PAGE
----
Crocker will now be there for you and your employees before the case reaches the Full Commission. Her job in that spot will be to hopefully convince the employer and the employee to negotiate and settle, saving everyone involved the save and money that would be spent if the case had to go all the way to the Full Commission. Her job—mind you—is not to make a decision on the case, but rather to try to help the conflicting parties come together in some sort of agreement and end their feud.
This position is going to at least last for six months, with all expenses associated with Crocker’s work to be picked up by the Workers’ Comp Commission in South Carolina. Without Crocker, the whole process could have taken you at least four months to get an appeal to the Full Commission, despite the fact that the commission are literally working overtime to deal with the flood of cases they face.
We don’t have much time or space here at this blog to share every last detail about a human resource product, human resources news, or workers’ comp. Instead, we have had to pick and choose what we feel is the most important stuff for you to know. You might not agree with us all of the time, but the fact of the matter is, loyal readers, you trust us enough to keep coming back for more of this important info.
Today is no different. Today, we are looking at the workers’ comp injury reporting system for the state of South Carolina, and if you are an employer in the state of South Carolina, there may be no more important topic when it comes to helping you contain the costs of workers’ comp. And for most employers in the state of South Carolina—in fact probably in most states across the Union—the costs of workers’ comp can be a big headache, so any way to contain them could come in mighty handy.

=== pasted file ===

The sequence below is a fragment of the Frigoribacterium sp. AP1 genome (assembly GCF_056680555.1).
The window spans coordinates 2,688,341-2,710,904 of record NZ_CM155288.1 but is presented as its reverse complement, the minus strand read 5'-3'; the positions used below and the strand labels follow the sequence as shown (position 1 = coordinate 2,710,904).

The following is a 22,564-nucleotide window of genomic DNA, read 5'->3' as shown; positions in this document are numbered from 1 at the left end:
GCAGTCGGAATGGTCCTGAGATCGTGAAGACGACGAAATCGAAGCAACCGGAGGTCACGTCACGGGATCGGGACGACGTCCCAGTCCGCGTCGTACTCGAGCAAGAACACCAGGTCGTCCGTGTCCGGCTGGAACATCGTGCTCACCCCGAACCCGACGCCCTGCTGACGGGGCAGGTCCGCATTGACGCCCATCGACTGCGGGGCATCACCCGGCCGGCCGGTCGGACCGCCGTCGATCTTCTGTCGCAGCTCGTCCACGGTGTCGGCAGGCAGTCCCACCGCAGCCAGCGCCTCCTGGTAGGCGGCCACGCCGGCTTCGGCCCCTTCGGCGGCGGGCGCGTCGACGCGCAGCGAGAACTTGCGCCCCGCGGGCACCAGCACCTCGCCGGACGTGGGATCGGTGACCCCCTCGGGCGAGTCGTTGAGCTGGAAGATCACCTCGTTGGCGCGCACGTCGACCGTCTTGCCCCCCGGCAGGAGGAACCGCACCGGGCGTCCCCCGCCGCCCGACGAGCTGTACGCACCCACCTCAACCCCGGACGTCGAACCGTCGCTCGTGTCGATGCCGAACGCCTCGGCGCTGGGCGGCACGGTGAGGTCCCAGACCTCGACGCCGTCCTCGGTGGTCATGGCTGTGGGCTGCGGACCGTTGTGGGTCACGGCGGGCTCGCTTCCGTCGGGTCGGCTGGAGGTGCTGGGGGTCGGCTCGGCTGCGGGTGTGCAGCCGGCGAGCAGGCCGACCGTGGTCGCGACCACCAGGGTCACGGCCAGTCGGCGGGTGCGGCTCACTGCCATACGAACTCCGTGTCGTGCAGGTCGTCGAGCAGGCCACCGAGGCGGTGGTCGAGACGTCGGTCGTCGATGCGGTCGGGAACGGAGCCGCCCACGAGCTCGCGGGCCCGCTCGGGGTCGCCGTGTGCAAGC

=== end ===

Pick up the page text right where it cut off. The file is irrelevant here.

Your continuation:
Of course, injury reporting is a two way street. Not only are there things that employers can do better to make the process go more smoothly and less expensive, but your employees can do some things to help out their own situation if they get hurt. For instance, employees should know to report their injuries as soon as possible to you or their direct supervisor.
A injury report from the employee then allows you to grant them the right to go to a medical care provider. It also allows you to file a Workers’ Comp claim form. In either case, a slow reporting by the employee or by the employer can lead to the workers’ comp claim being denied by the state or by your insurance carrier.
The workers’ comp picture in South Carolina is relatively clear compared to some of the other states we’ve looked at. Where we’ve seen states with set number of employees that companies must have before they must have workers’ comp, or different employee levels depending on what industry the company is in, South Carolinas basically says that all employers must have workers’ comp if they have four or more workers employers at a full time or part time level, on a regular basis.
But the South Carolina workers’ comp picture gets a little bit more complicated, admittedly, when we look at some of the exceptions to the workers’ comp system that the state has. For instance, farm workers, railway workers, railway express workers are all exempt from workers’ comp. Plus, any company that made less than $3,000 in the previous year is also exempt from workers’ comp in the state of South Carolina.
Then again, even if these employers and their certain types of workers are exempt from the workers’ comp coverage laws in the state, South Carolina opens the door for them to choose to have workers’ comp for these employees anyway. It is the employers choice in these situations. The process doesn’t go the other way, though. There is no choice for all the other employers. If you are mandated by law to have the workers’ comp coverage, you can’t choose not to have it.
The way the compensation part of workers’ comp works in the state of South Carolina is that the workers’ comp coverage pays for a portion of the medical care that the employee needs after their injury, and a portion of the lost wages the worker gets after they have to miss work because of the said injury. This compensation extends to people who get a permanent disability from the injury or worse, a disfigurement because of what happened on their job.